Impatiently she cleared her throat again and this time she shuffled her small feet in the almost frozen ground. Once again the small bundle did not stir except to raise and lower with the snores. Finally she leaned in and poked him with the tip of her scabbard gently. There was a short break in the snoring, then it resumed. She poked again.
“Sir Dwarf,” she said aloud, and this time the bundle became alive. It took him a short amount of time to arc up to a defensive position wielding the wicked double headed hammer common among the dwarves.
“Who be you?” the recently wakened dwarf asked of Birell, with narrow green eyes full of distrust. His short stature was misleading as his heavily muscled arms held the hammer ready to swing at a blink of an eye. His large red beard was disheveled pointing this way and that from sleeping on it.
“I am Birell Wildwood, Bounty Hunter of the Elves of Charindril. I am in pursuit of the Elven Enemy Karnak for the crimes of murder upon the Elves. I have tracked him though this wood for three days now. What is your name Sir Dwarf?” she said as politely as she could.
“I am called Grian,” the stout dwarf said lowering his weapon a little. His eyes taking in the elf, skinny, fair skinned, brown hair, typical elf, he thought. “Warm yer self if you wish. I’m going back to sleep,” the dwarf said and curled back up into his blankets oblivious to the look of disbelief on Birell's face. Soon the sound of the dwarf’s snores once again penetrated the night.
The chill was slow to leave her bones, and she felt the stress of the last few days catching up with her. She added a few small branches the dwarf had piled nearby onto the fire and pulled her own blanket out of her pack. A few hours of sleep would do the elf some good. Her pace had been slowing as the days had added up. She knew she was gaining on her bounty, and could afford a little sleep, she rationalized in her sleepiness.
Birell wouldn’t have risked sleeping in this evil forest, if not for the dwarf’s presence. Legends among her people have warned her since birth about the dangers of the forest. The Wood of the Damned was home to some of the world’s most unspeakable horrors, Shades, the souls of people who were wrongfully killed, patrolled these woods to exact revenge on the living, Skeletons seemed to randomly animate and attack any living creature they crossed paths with. The trees themselves were said to impede travelers. Some of the researchers in the elven city of Charindril have debated the cause of the phenomenon; the most common theories is residual magic from an ancient sorcerer who made him home in the forest, after the Elves left, and something unspoken that the Elven had done before leaving the forest, but that was a dangerous theory and not much accepted among the scholars back in Charindril.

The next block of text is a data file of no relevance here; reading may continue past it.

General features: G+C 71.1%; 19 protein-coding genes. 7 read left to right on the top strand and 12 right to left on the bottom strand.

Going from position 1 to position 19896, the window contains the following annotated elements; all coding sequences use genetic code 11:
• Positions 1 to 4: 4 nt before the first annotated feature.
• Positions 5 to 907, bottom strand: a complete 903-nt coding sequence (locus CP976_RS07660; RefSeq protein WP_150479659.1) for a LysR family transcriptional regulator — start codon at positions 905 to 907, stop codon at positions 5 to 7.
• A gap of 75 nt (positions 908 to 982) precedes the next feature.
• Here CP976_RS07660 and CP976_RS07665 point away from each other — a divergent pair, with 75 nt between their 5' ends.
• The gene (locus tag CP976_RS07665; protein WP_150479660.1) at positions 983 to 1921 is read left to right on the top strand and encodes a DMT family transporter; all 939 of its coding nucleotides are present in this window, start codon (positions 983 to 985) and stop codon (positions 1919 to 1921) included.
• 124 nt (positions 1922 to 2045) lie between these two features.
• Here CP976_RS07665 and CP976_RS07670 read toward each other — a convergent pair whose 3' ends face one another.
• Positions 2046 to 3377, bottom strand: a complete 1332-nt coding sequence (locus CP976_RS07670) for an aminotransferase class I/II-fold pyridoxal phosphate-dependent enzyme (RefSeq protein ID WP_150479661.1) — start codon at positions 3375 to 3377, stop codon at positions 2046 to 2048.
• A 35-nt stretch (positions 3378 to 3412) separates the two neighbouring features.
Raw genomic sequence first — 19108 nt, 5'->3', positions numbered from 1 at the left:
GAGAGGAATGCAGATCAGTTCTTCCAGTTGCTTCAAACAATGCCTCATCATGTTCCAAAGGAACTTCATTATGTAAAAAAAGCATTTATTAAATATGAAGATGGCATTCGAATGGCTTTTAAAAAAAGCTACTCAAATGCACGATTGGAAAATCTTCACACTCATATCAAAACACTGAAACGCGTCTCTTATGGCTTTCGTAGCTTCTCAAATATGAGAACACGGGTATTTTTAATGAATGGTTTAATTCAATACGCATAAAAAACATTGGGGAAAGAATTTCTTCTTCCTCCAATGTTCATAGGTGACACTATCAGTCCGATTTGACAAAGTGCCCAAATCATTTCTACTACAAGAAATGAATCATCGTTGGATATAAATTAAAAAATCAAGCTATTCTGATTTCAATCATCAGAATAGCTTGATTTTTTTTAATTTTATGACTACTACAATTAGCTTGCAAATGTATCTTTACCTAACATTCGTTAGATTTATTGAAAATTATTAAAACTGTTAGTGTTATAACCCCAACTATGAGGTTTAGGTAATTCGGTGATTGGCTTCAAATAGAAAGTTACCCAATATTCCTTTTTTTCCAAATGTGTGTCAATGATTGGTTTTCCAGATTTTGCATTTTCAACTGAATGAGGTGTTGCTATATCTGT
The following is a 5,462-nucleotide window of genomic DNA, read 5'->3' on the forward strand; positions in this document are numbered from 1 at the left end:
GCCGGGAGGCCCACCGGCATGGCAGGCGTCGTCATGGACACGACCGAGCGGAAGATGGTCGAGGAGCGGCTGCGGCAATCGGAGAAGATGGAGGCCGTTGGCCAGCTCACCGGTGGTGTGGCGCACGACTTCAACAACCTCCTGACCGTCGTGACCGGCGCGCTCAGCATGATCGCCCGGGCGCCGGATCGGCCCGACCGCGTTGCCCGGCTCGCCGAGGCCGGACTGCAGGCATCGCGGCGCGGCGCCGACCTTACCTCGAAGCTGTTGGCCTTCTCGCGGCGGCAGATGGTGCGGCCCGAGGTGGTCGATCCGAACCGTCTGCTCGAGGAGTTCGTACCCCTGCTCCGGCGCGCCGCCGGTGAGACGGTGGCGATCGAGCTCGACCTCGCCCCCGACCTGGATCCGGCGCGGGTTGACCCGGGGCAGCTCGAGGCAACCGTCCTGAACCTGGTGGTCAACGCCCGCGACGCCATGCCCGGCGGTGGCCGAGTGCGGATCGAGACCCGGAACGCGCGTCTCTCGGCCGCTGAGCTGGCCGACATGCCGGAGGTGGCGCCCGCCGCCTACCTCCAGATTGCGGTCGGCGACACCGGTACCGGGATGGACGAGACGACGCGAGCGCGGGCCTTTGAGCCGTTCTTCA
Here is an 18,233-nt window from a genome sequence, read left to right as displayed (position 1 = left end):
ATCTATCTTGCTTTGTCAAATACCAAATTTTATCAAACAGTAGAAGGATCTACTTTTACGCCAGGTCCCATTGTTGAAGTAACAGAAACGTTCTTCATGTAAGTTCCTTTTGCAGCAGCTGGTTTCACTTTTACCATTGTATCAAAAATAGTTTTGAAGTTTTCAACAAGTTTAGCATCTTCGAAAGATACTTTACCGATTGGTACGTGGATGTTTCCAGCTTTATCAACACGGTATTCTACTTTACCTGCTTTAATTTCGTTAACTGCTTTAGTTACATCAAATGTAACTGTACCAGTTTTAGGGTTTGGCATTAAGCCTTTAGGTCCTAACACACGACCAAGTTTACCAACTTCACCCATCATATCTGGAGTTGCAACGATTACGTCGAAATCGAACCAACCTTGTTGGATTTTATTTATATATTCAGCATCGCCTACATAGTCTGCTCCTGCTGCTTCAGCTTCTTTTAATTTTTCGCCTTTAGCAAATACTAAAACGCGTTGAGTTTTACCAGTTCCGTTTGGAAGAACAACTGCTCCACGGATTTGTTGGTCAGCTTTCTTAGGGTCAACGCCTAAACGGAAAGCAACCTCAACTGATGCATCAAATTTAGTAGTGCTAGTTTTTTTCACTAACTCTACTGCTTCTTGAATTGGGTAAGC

Even though the forest was known as an elvish area, most of the races stay clear of the forest, although the occasional criminal on the run will be desperate enough to try to hide out to avoid being arrested. This wasn’t the first time Birell has been in this forest, but it was the first time she had encountered someone else besides her quarry. These thoughts glided through her mind as sleep began to take over her exhausted body.
The morning sun rose above the mountains bathing most of the land in warmth, but not in the Wood of the Damned. Sunlight all but failed to penetrate through the canopy of the infamous forest. Below, on the cold ground nothing stirred as the both elf and dwarf still slumbered. Their fire had almost burned out during the night, a few glowing embers and a feeble flame was all that remained.
No animals lived in the dark wood; all have long ago learned to avoid the things that lurk within. Hatred for the living fuels these unnatural beings and nothing alive gets by them. They can sense the living, all dead things can, and it calls to them, mocking their own being. Destroying the living and removing the call is the only way to find momentary peace in such an existence.
Nearly an hour passed from sunrise before Birell awoke, damp from the morning dew. She arose from her blanket and tried to stir up the flames on the dying fire. Her eyes studied the sleeping form of the dwarf; it was as if he didn’t move an inch during the course of the night. If not for his snoring she would think him dead. A few moments passed as she began to warm some water on the fire, and by adding some leaves from a pouch she managed to make some tea. A nice warm cup of tea would hit the spot on such a cold morning here in the Forest of the Damned, she thought.
The smells of the tea awoke the dwarf, and he rose, grumbling as he did so. Stuffing his blanket into a pack, Grian placed his hands over the now healthy fire to warm them. He nodded once in greeting to Birell, who gave him a small smile and offered him some tea. He took the tin cup from her, mostly to warm his hands instead of drink it. Dwarves didn’t have a taste for herb water. They preferred warm honey mead.
Grian sipped it anyway, reluctantly, and gave Birell a smile, as he sat down on his pack and began to dig into his pockets. After a few seconds he produced some dried meat and offered some to Birell. “Here, lass. It’s not much but it will keep you alive,” he said.